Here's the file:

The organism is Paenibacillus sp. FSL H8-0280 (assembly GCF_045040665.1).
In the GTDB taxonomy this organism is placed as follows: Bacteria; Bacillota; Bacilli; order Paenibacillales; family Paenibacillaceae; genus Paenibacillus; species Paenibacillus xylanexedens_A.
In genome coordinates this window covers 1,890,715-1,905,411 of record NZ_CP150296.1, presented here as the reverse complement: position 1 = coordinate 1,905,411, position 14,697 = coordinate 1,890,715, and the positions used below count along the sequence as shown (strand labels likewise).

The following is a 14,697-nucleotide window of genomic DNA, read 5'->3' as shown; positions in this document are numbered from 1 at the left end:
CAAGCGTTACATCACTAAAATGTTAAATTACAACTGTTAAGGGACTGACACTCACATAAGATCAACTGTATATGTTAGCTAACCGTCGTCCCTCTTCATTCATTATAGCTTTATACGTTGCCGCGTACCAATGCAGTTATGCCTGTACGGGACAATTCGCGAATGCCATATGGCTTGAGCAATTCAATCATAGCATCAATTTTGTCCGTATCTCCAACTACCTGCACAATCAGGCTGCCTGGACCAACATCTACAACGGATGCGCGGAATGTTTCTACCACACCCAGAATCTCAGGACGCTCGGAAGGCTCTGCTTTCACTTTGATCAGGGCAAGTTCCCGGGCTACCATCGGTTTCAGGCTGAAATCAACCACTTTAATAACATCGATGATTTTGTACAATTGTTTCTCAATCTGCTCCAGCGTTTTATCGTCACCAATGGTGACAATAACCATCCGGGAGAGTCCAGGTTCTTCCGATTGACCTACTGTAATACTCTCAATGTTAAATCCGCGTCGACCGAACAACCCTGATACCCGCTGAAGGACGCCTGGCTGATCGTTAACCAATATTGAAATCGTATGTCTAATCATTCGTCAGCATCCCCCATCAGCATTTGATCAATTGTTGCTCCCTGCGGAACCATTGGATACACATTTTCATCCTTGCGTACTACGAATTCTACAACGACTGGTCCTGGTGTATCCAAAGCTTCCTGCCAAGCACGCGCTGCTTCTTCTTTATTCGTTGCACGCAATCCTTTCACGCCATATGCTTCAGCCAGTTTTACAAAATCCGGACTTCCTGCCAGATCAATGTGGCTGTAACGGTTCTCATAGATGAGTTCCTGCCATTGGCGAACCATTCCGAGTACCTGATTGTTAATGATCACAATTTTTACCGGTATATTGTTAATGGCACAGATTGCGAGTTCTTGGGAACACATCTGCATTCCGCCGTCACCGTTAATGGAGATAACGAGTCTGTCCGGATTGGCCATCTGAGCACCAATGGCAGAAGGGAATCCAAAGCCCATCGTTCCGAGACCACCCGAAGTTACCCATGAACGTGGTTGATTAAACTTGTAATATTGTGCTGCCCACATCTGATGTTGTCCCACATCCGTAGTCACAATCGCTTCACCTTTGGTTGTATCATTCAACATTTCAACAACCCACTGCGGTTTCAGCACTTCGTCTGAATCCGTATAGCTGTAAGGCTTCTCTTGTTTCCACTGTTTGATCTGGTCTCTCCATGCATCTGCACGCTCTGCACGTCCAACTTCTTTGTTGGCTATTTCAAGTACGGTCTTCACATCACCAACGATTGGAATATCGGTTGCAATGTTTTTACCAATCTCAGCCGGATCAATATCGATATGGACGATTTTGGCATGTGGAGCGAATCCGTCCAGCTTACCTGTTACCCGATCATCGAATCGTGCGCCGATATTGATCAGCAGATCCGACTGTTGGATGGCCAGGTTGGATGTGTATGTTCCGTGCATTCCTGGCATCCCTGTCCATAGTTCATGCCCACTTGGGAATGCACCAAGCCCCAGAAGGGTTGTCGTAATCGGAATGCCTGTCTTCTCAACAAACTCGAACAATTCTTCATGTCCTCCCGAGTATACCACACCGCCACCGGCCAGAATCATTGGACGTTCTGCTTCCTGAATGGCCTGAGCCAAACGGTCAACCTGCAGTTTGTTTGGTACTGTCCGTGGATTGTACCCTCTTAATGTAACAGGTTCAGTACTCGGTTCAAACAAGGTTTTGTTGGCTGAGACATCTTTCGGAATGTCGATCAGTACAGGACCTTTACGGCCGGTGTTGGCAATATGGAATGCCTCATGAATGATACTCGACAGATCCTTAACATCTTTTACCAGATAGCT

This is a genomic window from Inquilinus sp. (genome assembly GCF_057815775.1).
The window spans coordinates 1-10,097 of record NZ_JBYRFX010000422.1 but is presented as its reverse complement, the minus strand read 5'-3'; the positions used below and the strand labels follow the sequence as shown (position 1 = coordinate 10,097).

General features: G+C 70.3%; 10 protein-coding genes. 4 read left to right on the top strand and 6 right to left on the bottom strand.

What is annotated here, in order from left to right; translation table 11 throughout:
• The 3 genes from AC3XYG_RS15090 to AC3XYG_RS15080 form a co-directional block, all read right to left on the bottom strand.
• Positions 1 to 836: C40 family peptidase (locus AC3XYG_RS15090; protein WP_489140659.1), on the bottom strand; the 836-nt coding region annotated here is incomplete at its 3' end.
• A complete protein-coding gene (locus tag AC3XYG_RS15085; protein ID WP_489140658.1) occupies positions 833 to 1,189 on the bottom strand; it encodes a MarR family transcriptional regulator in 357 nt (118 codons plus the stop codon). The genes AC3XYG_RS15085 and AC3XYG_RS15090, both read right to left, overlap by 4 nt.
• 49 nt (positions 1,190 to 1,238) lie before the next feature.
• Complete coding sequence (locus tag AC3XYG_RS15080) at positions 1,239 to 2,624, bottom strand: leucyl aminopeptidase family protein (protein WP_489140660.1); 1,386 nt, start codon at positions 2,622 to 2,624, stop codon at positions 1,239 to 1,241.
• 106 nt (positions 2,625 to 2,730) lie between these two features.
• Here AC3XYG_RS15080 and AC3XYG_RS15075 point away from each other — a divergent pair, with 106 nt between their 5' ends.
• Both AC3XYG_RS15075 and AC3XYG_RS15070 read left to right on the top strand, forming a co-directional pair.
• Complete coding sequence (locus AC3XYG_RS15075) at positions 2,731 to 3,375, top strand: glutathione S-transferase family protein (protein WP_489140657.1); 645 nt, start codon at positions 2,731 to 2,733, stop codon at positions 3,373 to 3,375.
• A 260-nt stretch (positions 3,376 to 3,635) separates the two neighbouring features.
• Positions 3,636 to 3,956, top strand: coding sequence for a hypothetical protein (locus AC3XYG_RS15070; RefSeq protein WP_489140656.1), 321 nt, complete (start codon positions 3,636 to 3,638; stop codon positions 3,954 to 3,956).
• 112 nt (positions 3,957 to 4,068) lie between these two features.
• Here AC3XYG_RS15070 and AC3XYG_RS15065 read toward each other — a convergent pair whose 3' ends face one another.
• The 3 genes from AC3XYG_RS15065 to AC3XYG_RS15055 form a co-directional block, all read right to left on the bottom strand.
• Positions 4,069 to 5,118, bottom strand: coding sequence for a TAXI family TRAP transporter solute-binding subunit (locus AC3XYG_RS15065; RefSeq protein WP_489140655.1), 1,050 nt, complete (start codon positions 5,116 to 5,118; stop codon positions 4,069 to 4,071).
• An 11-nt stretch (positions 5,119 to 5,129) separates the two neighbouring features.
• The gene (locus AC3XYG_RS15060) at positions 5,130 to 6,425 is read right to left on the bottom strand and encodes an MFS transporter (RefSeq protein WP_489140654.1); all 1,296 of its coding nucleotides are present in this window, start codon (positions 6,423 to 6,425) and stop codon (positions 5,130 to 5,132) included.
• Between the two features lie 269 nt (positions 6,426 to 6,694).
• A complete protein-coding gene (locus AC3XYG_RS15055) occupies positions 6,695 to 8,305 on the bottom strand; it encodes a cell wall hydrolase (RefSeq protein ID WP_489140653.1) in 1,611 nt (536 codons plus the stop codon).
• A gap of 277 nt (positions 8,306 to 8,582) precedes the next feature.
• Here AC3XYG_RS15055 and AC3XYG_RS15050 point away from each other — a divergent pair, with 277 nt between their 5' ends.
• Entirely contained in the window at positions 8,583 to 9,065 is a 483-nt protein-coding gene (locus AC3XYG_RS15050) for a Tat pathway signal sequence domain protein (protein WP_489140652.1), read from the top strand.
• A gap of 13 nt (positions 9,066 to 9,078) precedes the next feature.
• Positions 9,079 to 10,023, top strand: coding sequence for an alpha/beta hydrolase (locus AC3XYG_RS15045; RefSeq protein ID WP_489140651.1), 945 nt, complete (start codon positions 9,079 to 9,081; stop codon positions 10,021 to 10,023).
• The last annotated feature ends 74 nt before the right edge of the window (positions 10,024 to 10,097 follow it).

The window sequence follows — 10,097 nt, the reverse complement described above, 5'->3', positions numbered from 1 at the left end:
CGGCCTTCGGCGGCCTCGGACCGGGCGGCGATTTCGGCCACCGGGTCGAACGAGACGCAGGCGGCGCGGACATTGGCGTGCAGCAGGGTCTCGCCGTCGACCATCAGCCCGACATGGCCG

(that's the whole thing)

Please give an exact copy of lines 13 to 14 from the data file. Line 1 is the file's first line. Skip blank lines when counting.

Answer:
• 49 nt (positions 1,190 to 1,238) lie before the next feature.
• Complete coding sequence (locus tag AC3XYG_RS15080) at positions 1,239 to 2,624, bottom strand: leucyl aminopeptidase family protein (protein WP_489140660.1); 1,386 nt, start codon at positions 2,622 to 2,624, stop codon at positions 1,239 to 1,241.